DAVIE, Fla. — The Miami Dolphins rocked Tom Brady when they played New England two weeks ago. Eight quarterback hits. One sack. You’d have thought it would have been enough to anger and frustrate Brady.

“I’d love to make him mad,” Dolphins defensive tackle Ndamukong Suh said with a smile. “My job is to … have him yelling at his offensive linemen for not blocking me, his coach and everybody on the sideline. That’s my job.”

As it turned out Miami’s effort against Brady wasn’t nearly enough. Brady threw four touchdown passes while leading the Patriots to a 35-17 victory.

It’s a maddening experience going against Brady. He gets the ball out of his hand quickly. He throws precise passes. He moves then chains. He produces touchdowns. He wins.

There are no measurables – yards, touchdowns, interceptions, sacks, hits – when it comes to judging success against Brady. You win or you lose. And that’s how the Dolphins will judge their performance against Brady on Monday.

“Whatever measure of success leads to us getting stops, getting off the field, trying to limit his success as much as possible (is the goal),” defensive coordinator Matt Burke said. “A win is a win, man, so we’ll take it however it comes.”

Miami has had success against Brady between 2013 and 2015 when the Dolphins were 3-0 against New England at Hard Rock Stadium. Brady was 74 of 132 (56.8 percent) for 747 yards, three touchdowns, one interception and a 77.2 passer rating in those three games.

Of course, you can’t count on Brady performing in that fashion.

So far this season he has 26 touchdowns, four interceptions and a league-leading 109.7 passer rating. His 3,632 yards passing leads the league, his 26 touchdowns are tied for second, his 8.29 yards per attempt is second in the league, and he’s second in completion percent (68.5).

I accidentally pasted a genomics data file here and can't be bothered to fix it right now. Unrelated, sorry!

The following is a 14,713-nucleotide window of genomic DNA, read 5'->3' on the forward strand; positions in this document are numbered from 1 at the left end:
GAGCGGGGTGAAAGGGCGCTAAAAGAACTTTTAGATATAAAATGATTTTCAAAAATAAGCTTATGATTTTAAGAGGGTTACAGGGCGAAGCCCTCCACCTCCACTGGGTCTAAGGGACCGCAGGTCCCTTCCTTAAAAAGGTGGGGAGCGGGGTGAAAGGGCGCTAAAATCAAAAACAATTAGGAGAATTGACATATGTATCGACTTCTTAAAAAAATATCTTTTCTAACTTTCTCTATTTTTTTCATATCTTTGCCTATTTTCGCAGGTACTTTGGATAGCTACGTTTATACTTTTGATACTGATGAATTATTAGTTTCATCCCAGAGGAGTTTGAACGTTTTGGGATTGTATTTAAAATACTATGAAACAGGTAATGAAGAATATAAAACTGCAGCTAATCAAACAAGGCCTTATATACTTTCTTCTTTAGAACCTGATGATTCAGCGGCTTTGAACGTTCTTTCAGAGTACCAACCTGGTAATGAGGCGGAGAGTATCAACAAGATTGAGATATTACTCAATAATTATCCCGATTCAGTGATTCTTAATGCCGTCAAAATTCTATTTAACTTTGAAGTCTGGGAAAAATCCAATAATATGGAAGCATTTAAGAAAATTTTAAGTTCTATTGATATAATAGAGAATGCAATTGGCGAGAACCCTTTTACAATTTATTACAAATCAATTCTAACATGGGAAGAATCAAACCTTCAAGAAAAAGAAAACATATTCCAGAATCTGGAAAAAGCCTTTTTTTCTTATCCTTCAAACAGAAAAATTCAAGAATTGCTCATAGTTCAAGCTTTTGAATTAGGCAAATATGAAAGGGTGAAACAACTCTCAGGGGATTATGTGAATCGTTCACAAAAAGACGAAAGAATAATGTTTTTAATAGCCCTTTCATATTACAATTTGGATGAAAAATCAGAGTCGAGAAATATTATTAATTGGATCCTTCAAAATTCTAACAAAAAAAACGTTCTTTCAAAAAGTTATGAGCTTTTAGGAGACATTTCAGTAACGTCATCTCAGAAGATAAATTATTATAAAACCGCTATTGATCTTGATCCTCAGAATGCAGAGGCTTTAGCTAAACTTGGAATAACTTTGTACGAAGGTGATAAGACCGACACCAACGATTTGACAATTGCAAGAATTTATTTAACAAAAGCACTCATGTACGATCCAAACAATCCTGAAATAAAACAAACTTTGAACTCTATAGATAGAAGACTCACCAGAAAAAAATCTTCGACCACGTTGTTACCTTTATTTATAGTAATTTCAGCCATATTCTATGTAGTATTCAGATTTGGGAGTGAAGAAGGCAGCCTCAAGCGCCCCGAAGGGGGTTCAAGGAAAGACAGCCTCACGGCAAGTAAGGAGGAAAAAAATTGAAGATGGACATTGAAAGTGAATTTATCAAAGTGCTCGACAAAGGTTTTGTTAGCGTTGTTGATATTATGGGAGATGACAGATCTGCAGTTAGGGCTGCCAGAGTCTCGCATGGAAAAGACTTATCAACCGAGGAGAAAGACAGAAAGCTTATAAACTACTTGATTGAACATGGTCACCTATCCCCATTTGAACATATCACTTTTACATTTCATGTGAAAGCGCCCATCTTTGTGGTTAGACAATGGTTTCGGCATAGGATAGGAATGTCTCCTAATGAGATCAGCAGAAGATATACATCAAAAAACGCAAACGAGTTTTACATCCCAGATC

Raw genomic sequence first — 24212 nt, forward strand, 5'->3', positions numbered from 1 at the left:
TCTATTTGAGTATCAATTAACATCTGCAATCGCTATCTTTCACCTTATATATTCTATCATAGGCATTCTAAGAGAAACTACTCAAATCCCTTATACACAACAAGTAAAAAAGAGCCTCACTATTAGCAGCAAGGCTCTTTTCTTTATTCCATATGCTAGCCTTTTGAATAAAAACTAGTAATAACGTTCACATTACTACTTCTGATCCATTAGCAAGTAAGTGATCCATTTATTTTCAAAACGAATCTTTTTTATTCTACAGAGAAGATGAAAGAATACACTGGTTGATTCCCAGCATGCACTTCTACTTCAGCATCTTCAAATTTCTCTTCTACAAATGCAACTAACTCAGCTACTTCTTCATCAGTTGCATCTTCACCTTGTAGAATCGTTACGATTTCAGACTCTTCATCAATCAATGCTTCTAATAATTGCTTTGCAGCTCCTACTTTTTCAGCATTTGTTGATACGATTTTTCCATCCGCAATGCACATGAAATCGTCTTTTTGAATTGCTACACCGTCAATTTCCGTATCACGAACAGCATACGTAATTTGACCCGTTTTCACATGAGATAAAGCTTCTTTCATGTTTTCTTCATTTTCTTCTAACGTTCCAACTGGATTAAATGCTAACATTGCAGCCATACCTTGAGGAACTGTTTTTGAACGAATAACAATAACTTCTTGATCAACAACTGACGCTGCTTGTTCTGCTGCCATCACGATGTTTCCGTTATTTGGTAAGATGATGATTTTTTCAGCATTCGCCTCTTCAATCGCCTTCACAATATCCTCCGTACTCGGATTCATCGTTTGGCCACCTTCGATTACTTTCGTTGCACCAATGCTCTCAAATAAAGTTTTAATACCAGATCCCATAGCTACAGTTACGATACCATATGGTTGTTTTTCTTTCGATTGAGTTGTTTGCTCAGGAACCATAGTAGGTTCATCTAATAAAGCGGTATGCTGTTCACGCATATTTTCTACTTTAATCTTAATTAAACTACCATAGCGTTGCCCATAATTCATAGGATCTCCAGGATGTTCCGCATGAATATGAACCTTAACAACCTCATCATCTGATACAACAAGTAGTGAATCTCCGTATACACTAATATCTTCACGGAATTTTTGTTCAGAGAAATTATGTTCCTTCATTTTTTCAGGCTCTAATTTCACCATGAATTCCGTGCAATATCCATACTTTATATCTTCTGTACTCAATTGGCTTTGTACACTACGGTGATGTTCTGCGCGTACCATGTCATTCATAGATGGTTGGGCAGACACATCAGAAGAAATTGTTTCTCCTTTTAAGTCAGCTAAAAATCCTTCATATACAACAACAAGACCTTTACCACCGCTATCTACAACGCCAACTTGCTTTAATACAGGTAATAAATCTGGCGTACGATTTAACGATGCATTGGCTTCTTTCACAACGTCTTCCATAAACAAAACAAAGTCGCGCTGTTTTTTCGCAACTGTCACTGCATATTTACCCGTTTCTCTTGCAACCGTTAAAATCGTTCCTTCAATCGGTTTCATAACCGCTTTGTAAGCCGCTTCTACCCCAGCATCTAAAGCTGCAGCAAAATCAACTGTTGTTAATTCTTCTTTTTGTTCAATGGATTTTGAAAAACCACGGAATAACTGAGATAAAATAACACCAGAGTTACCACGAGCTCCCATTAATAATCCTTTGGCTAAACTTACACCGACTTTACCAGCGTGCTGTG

And sometimes even when the pass rush does its job against Brady it’s not enough. That was the case two weeks ago when New England ran 38 times for 196 yards.

“I think it was good in the pass-rush concept,” Suh said of Miami’s defense. “But when we look at the run game, we didn’t do so hot there. I think they stuck with that, and we have to eliminate that.

“I think when we eliminate both of those pieces and they’re not successful on both sides of the running and pass game, that’s when we’ll find ourselves successful.”

Brady and New England have won the past three against Miami.

The Dolphins seem to be getting a break Monday with Pro Bowl tight end Rob Gronkowksi serving a one-game suspension for his late hit on Buffalo cornerback Tre’Davious White.

But Miami remains wary.

The Dolphins know Brady and the passing game remain dangerous with wide receivers Brandin Cooks and Danny Amendola and running backs Dion Lewis, Rex Burkhead and James White.

“If anything,” Burke said of Gronkowski’s absence, “it almost creates more uncertainty.”

In reality, the Dolphins aren’t focused on stopping Brady, they’re focused on winning.

“He’s a great quarterback and one of the greatest of all time,” Burke said. “He’s going to make his plays. I don’t think anyone in the building expects him to go 0 for 25 with seven picks. He’s going to make some plays. “We measure everything by wins and losses. That’s who we’re judged, that’s how we should be judged.”

Cowboys: Dallas will be without defensive lineman David Irving (concussion), cornerback Orlando Scandrick (back) and linebacker Justin Durant (concussion) at the New York Giants on Sunday.

Bengals: Cincinnati put cornerback Adam “Pacman” Jones on injured reserve, ending his season with a groin injury.

Cardinals: For the second week in a row, Arizona will be without running back Adrian Peterson due to a neck injury.

BILLS: Quarterback Tyrod Taylor is a game-time decision with a knee injury.

LIONS: Quarterback Matthew Stafford is questionable with a hand injury, but is expected to play.